“You've seen a lot of studies start to come out that are suggesting that with a lot of our educational materials, we're not really looking at photographs of dermatologic presentations across diverse skin types, we really don't have that much data on treatment outcomes across diverse skin types, (and) understanding of if there are differences in longitudinal course disease across different skin types as well,” Chovatiya said.
Though there has always been a need for more studies specifically designed to evaluate skin of color, the issue of representation in broader investigations remains.
Simply put, the study of dermatology is not truly complete without a diverse patient population, as dermatological conditions can affect patients differently depending on their skin type.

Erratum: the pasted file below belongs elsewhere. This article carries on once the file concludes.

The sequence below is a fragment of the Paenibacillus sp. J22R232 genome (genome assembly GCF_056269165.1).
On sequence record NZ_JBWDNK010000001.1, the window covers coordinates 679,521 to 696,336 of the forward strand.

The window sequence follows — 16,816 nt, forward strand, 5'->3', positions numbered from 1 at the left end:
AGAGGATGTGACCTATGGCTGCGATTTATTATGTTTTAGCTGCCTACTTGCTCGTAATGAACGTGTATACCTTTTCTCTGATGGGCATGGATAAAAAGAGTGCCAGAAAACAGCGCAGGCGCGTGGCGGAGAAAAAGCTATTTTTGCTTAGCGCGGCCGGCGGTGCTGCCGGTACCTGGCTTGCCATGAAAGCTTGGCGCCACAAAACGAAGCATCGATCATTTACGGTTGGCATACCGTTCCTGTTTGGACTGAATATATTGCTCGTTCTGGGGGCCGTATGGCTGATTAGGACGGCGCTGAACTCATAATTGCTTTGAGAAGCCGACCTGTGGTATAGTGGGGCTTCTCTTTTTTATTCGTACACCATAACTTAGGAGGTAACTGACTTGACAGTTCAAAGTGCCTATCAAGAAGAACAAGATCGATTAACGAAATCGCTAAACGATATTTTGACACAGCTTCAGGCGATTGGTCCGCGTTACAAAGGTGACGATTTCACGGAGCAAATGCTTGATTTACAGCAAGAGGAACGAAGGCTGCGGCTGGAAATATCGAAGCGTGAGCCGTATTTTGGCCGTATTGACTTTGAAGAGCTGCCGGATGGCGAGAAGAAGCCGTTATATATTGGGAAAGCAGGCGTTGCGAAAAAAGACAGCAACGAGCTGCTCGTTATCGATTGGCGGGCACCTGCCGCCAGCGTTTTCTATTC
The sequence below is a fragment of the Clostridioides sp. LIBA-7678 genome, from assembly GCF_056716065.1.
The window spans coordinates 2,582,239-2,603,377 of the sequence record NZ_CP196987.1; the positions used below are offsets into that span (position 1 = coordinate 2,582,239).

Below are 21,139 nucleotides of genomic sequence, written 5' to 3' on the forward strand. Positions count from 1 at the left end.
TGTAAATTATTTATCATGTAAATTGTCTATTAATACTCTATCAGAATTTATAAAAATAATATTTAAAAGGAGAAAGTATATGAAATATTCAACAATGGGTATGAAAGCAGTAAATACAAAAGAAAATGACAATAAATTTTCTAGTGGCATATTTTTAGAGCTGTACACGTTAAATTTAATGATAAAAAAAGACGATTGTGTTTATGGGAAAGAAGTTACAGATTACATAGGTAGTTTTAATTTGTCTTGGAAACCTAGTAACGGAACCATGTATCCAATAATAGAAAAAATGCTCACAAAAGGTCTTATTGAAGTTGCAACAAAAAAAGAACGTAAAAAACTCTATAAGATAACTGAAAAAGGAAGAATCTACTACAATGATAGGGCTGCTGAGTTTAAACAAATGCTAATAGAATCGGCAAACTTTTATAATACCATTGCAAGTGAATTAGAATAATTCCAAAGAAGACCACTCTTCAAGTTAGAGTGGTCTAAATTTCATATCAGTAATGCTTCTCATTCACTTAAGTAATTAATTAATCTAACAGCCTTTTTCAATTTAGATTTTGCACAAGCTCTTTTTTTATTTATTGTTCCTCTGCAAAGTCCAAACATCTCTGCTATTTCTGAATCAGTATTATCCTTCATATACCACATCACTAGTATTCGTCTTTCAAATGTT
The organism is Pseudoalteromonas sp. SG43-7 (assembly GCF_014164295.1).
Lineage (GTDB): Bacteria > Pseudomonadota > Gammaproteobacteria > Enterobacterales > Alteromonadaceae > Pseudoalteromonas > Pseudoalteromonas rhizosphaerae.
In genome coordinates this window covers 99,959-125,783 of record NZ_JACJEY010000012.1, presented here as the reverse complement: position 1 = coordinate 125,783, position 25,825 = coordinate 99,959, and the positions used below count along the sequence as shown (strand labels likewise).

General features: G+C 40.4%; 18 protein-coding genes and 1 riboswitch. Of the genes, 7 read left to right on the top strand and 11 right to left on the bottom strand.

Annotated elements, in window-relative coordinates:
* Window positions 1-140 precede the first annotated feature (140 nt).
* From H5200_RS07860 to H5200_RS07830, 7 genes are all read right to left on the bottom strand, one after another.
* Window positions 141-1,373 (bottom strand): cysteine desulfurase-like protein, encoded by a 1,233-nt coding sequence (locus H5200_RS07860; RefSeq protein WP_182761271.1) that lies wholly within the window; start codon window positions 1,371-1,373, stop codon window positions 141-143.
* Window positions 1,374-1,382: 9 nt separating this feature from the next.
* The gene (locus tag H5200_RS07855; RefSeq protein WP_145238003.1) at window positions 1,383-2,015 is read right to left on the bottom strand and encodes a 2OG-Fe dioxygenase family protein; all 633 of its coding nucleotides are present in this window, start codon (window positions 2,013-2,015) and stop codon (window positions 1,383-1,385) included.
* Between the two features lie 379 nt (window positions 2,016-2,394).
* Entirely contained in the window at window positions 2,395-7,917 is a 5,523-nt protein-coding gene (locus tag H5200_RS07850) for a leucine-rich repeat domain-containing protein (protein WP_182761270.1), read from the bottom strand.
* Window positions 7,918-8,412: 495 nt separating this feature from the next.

Erythema, for example, presents differently across darker and lighter skin types, as do lesions and certain hair disorders. However, patients and clinicians might not be aware of these differences due to limitations in current data.
“When we educate physicians, and that includes dermatologist and also medical students and sub-specialists or even primary care doctors, we're often using resources that are older, that have mostly patients who are white depicted, and that has limited some of the education,” Silverberg said.
As such, it’s important to discuss improved inclusion in research and education shaping the specialty, Silverberg added.
“It's wonderful that there's really so much interest in it now, but there have been so many physicians who are truly dedicated to the topic in the past few decades that have really helped bring it to the forefront,” she said.